It is important to remember that many people with heart failure lead full, enjoyable lives. Also, not all heart failure is the same.
Heart failure can progress, so researchers have identified four stages of the disease — A, B, C and D. Health care professionals also classify heart failure when it has progressed to stages C and D. This classification measures a patient’s overall heart function and severity of symptoms.
Stages of Heart Failure
In collaboration with the American College of Cardiology, the AHA has identified four stages of heart failure. They are described in the table below.
People who are at risk for heart failure but do not yet have symptoms or structural or functional heart disease
Risk factors for people in this stage include hypertension, coronary vascular disease, diabetes, obesity, exposure to cardiotoxic agents, genetic variants for cardiomyopathy and family history of cardiomyopathy
|People without current or previous symptoms of heart failure but with either structural heart disease, increased filling pressures in the heart or other risk factors|
Symptomatic heart failure
|People with current or previous symptoms of heart failure|
Advanced heart failure
|People with heart failure symptoms that interfere with daily life functions or lead to repeated hospitalizations|
Classes of Heart Failure
By classifying patients in stage C and stage D heart failure, health care professionals better understand how to treat people in these more advanced stages. Health care professionals typically classify patients' heart failure according to the severity of their symptoms.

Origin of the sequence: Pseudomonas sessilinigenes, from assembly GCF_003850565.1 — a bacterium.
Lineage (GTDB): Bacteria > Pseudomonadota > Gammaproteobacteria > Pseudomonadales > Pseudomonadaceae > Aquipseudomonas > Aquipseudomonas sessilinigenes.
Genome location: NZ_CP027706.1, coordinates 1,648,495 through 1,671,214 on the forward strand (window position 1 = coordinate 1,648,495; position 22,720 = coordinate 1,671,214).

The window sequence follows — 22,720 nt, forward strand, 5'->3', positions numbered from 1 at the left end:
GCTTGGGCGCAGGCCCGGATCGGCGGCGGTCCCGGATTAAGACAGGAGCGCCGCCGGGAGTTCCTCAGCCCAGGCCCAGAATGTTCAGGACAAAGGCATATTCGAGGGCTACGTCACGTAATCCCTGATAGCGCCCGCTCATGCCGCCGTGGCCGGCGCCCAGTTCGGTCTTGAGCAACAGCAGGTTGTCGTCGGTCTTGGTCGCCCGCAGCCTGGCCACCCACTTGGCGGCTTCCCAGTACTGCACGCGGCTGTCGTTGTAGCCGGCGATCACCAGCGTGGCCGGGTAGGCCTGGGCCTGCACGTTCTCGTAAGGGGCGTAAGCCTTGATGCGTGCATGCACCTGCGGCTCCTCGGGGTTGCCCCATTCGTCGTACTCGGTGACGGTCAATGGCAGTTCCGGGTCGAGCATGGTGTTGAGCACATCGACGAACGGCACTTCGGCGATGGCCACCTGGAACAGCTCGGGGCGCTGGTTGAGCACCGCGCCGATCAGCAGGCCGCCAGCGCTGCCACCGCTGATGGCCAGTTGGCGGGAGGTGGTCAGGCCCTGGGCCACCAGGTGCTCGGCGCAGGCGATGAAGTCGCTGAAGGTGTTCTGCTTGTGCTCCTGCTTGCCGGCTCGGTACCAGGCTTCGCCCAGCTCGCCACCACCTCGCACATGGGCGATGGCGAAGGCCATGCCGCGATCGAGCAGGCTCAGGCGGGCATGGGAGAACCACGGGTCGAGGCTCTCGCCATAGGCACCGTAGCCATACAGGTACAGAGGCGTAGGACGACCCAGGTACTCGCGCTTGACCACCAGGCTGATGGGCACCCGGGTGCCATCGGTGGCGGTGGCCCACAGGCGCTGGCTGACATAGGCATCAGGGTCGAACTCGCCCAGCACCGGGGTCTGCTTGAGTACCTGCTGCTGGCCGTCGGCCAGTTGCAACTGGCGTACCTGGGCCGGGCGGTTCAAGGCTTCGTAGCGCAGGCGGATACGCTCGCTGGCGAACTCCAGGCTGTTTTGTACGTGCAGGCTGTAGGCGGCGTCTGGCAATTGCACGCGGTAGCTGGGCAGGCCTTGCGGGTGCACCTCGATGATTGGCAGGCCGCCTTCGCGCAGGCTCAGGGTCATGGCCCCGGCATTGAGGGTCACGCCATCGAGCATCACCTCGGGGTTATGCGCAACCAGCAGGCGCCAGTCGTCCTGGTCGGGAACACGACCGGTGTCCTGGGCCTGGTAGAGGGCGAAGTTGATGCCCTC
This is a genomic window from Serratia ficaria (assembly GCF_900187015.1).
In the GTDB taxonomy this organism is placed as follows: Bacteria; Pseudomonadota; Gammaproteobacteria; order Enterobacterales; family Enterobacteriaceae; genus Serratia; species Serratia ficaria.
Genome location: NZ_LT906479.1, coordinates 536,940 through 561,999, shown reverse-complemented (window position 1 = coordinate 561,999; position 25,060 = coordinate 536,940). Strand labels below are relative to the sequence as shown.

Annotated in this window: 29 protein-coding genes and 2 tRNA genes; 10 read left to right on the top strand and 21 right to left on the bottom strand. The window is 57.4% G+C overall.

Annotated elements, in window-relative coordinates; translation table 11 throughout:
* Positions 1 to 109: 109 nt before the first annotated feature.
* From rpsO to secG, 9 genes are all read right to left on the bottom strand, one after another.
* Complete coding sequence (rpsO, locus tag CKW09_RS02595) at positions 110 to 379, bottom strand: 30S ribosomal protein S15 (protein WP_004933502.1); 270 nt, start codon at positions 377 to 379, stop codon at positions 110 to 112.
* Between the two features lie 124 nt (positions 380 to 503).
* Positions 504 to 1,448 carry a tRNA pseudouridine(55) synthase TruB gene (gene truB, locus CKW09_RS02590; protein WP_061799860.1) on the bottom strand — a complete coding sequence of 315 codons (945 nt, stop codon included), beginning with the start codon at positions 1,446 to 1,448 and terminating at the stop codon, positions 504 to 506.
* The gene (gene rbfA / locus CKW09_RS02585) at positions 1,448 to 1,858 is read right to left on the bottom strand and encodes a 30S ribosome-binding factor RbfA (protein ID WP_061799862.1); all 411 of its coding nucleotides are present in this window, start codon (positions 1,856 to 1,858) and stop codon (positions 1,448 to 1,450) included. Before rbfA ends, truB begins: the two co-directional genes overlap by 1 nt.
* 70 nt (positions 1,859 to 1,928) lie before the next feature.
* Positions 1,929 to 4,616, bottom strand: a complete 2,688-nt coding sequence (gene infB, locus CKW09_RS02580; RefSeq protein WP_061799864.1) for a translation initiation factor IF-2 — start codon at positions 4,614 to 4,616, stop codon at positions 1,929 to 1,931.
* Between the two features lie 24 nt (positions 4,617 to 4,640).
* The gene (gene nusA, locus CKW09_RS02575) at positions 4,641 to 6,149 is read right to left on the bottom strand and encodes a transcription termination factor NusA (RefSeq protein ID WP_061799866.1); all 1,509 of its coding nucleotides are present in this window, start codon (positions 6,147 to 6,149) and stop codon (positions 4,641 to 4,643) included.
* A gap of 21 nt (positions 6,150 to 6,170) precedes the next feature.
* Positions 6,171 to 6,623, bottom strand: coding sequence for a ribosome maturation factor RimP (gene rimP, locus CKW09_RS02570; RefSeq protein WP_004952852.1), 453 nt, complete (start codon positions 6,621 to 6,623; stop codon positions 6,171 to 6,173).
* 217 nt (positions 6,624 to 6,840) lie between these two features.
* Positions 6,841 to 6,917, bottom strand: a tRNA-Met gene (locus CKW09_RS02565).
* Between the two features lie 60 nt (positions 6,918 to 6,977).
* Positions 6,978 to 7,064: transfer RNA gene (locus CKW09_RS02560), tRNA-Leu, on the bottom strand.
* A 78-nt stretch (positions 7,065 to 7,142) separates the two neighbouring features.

The most commonly used classification system, the New York Heart Association (NYHA) Functional Classification1, places patients in one of four categories based on limitations of physical activity.
If you are diagnosed with stage C or stage D heart failure, your health care professional will give you an NYHA Functional Classification as a baseline. Then, as you undergo treatment, your health care professional will assign another classification of your condition, allowing your care team to measure how well treatment is working.
The table below describes the different classes in the NYHA Functional Classification.
|I||No limitation of physical activity. Ordinary physical activity does not cause undue fatigue, palpitation or shortness of breath.|
|II||Slight limitation of physical activity. Comfortable at rest. Ordinary physical activity results in fatigue, palpitation, shortness of breath or chest pain.|
|III||Marked limitation of physical activity. Comfortable at rest. Less than ordinary activity causes fatigue, palpitation, shortness of breath or chest pain.
|IV||Symptoms of heart failure at rest. Any physical activity causes further discomfort.|
Each state has its own agency that regulates and issues driver licenses, vehicle registrations, and disability parking placards. This branch is usually called the Department of Motor Vehicles (DMV). People who need a disability parking placard should contact their state agency directly.
1 Adapted from Dolgin M, Association NYH, Fox AC, Gorlin R, Levin RI, New York Heart Association. Criteria Committee. Nomenclature and criteria for diagnosis of diseases of the heart and great vessels. 9th ed. Boston, MA: Lippincott Williams and Wilkins; March 1, 1994.
Original source: Criteria Committee, New York Heart Association, Inc. Diseases of the Heart and Blood Vessels. Nomenclature and Criteria for diagnosis, 6th edition Boston, Little, Brown and Co. 1964, p 114.
©1994 American Heart Association, Inc.